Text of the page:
from the front line - Library of Commerce?
Over the past several years, I have often been asked by prospective trading partners, "who can I get to ‘sell’ e-commerce to my company?", or "where can I find information on all of the facets of e-commerce?"
I have recommended the usual magazines, and suggested that the numerous EDI software companies could offer insight as to how to enter the e-commerce arena. Recently, I came across several sources new to me.
While surfing the Web – not on company time – I entered ‘electronic commerce’ into my search criteria, and was presented with 309,587 hits. Most of these home pages were advertisements for consulting firms, software houses, reprints of articles, etc. But there were also two sites included in this list which I thought deserved a second look – www.e-com.com and www.commerce.org. These sites touted themselves as ‘the Buyers Guide to Electronic Commerce’ and ‘the most comprehensive resource for electronic commerce,’ respectively.
After a few Internet e-mail messages, I was able to speak with Jack Shaw, president of Electronic Commerce Strategies in Marietta, Ga.
Jack informed me that he founded the original company – EDI Strategies – in 1984 and changed the name to its present format in 1994. The main content of Jack’s Internet site is a extensive collection of electronic commerce topics. Jack explained the origin of this guide saying, "In 1987 we recognized that there was no single source of these types of information for EDI and the other electronic commerce technologies then available, and began publishing the printed version of the Buyers Guide. In the early ‘90s, we began adding information relevant to the whole expanding field of electronic commerce. When the Web appeared, we immediately recognized that it was a logical way to extend the reach of the Buyers Guide globally. We brought our site up in April 1995; it was one of the first 10,000 sites on the Web."
The site contains 18 separate subject links, covering such areas as EDI Management-Midrange – which list the eight top midrange EDI software companies – and a list of their products/services, as well as a slick calendar of e-commerce events for a rolling eight-month period. Jack notes, "The site, which is updated every week or two, currently gets over 5,000 hits per week."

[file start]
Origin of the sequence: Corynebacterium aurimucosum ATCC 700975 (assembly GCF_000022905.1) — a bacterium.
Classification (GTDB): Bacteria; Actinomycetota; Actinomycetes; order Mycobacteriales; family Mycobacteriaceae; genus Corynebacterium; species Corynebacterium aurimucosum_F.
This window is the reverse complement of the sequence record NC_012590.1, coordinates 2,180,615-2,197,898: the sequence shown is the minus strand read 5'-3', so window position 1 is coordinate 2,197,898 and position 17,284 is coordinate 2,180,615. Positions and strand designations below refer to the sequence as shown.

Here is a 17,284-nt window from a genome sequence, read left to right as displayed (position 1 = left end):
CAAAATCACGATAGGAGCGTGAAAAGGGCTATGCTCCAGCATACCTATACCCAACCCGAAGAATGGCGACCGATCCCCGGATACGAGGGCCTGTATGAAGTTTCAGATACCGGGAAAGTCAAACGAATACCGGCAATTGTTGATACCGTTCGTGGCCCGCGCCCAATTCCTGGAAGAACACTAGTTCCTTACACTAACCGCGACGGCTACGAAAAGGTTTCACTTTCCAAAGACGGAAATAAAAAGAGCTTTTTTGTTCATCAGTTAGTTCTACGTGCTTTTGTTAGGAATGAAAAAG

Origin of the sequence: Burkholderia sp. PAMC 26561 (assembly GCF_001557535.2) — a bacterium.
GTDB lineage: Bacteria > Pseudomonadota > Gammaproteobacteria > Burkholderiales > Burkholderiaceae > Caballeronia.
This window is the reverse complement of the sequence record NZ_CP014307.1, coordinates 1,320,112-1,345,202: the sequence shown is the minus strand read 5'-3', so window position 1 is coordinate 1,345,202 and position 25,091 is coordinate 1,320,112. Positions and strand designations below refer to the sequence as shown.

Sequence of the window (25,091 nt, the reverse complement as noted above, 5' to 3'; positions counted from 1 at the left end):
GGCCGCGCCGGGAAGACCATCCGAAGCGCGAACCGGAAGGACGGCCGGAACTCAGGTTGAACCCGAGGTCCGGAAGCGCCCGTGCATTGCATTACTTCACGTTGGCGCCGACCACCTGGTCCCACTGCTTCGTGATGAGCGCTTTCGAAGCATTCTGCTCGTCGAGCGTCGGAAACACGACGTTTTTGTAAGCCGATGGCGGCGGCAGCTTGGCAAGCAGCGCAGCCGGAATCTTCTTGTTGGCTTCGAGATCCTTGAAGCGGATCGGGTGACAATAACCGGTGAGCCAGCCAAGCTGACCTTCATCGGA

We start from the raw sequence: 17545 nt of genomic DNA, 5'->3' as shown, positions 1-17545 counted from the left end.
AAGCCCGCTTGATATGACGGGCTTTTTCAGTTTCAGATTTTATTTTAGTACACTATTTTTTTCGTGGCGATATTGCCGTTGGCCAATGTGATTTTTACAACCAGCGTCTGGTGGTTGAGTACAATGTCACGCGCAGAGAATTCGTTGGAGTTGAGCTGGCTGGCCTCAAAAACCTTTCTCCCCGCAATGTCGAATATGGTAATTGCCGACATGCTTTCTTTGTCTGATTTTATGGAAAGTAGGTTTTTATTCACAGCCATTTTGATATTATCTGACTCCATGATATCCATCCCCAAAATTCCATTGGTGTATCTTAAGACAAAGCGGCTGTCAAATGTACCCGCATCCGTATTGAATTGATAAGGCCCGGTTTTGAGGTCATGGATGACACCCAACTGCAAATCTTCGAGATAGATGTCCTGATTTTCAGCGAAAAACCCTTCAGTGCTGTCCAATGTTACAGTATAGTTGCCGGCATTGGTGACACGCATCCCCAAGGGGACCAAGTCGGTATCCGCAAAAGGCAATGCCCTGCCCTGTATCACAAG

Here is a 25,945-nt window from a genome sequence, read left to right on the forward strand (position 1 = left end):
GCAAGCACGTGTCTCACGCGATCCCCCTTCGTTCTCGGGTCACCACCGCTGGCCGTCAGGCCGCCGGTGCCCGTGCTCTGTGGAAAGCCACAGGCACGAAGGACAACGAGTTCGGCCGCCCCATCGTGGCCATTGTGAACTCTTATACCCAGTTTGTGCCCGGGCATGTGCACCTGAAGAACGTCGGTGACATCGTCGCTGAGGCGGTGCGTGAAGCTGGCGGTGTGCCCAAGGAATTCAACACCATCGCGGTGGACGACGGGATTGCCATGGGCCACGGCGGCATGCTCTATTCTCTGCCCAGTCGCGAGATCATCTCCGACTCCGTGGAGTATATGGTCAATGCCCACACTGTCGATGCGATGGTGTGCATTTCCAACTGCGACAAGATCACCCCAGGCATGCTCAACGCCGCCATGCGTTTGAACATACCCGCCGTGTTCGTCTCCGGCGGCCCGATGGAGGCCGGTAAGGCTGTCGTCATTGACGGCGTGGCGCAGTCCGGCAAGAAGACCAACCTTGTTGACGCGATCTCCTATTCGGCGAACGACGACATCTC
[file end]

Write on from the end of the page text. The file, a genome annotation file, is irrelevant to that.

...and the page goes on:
The second Internet site – www.commerce.org – banners itself as the ‘Electronic Commerce Knowledge Center (ECKC).’ In addition to the e-commerce knowledge center, there are also knowledge centers for data warehousing, telecommuting and small/home office.
After the easy registration, I entered the site and discovered it consists of four main areas: literature, products, services and events. Within the literature category, there were 30+ references to the latest published articles on e-commerce. These sites appear to be updated every day, a rare find on the Internet. The other three categories also have numerous references covering just about everything you would want to know about e-commerce.
The site sponsor is listed as ‘The Foundation for Strategic Enterprise Knowledge Centers.’ I sent an e-mail to their site – requesting additional information about their purpose – and received a response quickly.
The stated objective of the ECKC, a not-for-profit organization, is "to unite electronic commerce users, vendors, consultants and other important parties into mutually beneficial relationships."
Their audience consists of more than 80 percent of the Fortune 500 companies, government agencies and educational institutions, reaching into more than 65 countries. The initial funding and vision for ECKC came from Ladd Cristensen, through a public-private partnership.
If you need to be updated on what is happening in the overall e-commerce community, I suggest you bookmark these two sites and visit them often.
--Bob Lewis is VP of IT at the FoodService Purchasing Cooperative Inc. (Louisville, Ky.). He can be reached at firstname.lastname@example.org.